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Psychedelic Drugs Might Help Psychiatric Patients

August 18, 2010

Swiss scientists suggested Wednesday that psychedelic drugs like LSD, ketamine and magic mushrooms could be combined with psychotherapy to treat people suffering from depression, compulsive disorders or chronic pain.

Research into the effects of psychedelics has been restricted because of the negative connotations of drugs, but the scientists said more studies into their clinical potential were now justified.

The scientists reported that recent brain imaging studies show that psychedelics like lysergic acid diethylamide (LSD), ketamine and psilocybin act on the brain in ways that could help reduce symptoms of various psychiatric disorders.

The scientists said that the drugs could be used as a kind of catalyst that helps patients alter their perception of problems or pain levels and then work with behavioral therapists or psychotherapists to take on them in new ways.

“Psychedelics can give patients a new perspective — particularly when things like suppressed memories come up — and then they can work with that experience,” Franz Vollenweider of the Neuropsychopharmacology and brain imaging unit at Zurich’s University Hospital of Psychiatry, told Reuters.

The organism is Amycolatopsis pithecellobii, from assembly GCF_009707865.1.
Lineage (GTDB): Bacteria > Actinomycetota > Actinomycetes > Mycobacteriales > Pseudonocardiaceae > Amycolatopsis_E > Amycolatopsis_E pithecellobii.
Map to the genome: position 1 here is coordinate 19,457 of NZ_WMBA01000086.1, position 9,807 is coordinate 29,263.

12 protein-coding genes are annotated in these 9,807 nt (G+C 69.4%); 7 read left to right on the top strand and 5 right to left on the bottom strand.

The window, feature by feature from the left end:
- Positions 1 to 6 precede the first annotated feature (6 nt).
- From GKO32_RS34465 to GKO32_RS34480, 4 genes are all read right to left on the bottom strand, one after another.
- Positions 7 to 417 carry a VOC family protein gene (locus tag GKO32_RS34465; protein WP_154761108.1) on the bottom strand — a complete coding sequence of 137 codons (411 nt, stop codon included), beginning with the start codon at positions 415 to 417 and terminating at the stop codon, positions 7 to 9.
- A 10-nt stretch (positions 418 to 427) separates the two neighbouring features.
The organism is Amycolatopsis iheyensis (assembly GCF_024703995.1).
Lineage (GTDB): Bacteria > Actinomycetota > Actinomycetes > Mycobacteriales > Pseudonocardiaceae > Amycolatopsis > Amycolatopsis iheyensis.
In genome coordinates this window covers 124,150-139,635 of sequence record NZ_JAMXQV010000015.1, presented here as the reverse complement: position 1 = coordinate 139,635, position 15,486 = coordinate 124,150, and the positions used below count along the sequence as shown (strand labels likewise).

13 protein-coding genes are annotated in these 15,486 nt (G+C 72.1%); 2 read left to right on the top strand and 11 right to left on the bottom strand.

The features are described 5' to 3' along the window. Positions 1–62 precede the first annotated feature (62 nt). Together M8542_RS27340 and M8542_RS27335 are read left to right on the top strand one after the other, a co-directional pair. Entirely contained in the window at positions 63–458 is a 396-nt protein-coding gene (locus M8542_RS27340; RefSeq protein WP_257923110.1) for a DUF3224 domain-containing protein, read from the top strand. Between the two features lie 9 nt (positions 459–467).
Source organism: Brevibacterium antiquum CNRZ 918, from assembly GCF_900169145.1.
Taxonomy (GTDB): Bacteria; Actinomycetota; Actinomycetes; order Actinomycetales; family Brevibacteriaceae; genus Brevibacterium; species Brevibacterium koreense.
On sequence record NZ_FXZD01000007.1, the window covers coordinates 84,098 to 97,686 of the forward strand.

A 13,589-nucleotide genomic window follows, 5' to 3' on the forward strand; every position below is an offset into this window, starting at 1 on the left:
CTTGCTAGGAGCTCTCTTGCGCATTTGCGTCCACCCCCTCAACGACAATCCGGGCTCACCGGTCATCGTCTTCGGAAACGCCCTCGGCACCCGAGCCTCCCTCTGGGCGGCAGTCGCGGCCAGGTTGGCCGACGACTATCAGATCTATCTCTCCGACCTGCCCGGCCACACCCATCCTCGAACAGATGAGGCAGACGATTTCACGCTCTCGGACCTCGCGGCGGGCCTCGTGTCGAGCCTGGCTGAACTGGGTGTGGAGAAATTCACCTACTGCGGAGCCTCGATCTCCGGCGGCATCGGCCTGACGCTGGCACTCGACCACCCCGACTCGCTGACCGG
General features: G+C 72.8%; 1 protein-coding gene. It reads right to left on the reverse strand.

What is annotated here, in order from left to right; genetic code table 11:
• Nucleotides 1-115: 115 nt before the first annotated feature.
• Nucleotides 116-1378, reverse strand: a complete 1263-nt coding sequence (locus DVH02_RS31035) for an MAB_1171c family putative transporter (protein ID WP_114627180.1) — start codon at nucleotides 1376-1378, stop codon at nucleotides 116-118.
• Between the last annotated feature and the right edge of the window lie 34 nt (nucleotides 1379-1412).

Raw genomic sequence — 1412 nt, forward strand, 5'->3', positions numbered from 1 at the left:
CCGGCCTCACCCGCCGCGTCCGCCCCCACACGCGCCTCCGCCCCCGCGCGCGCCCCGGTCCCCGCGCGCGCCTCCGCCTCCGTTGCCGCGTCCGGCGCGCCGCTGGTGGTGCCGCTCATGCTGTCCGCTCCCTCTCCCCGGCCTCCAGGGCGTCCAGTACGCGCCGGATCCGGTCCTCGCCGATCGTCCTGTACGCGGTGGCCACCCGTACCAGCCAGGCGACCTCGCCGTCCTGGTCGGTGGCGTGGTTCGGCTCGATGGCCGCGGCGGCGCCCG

Experts say that depending on the type of person taking the drug, the dose and the situation, psychedelics can have a wide range of effects, from feelings of boundlessness and bliss to feelings of loss of control and panic.

Vollenweider and his colleague Michael Kometer said evidence from previous studies suggests these types of drugs might help ease mental problems by acting on the brain circuits and neurotransmitter systems that are altered in people suffering depression and anxiety.

However, they said that if doctors were to use them to treat psychiatric patients in the future, then it would be important to keep doses of the drugs low, and ensure they were given over a relatively short time period in combination with therapy sessions.

“The idea is that it would be very limited, maybe several sessions over a few months, not a long-term thing like other types of medication,” Vollenweider said in a phone interview with Reuters.

U.S. scientists published a small study this month that found an infusion of ketamine can lift the mood within minutes in patients with severe bipolar depression.

Mental illnesses like depression are a growing health problem around the world and Vollenweider and Kometer said many patients with severe or chronic psychiatric problems fail to respond to medicines like serotonin reuptake inhibitors like Prozac or Paxil.

“These are serious, debilitating, life-shortening illnesses, and as the currently available treatments have high failure rates, psychedelics might offer alternative treatment strategies that could improve the well-being of patients and the associated economic burden on patients and society,” they wrote in the journal Nature Neuroscience.

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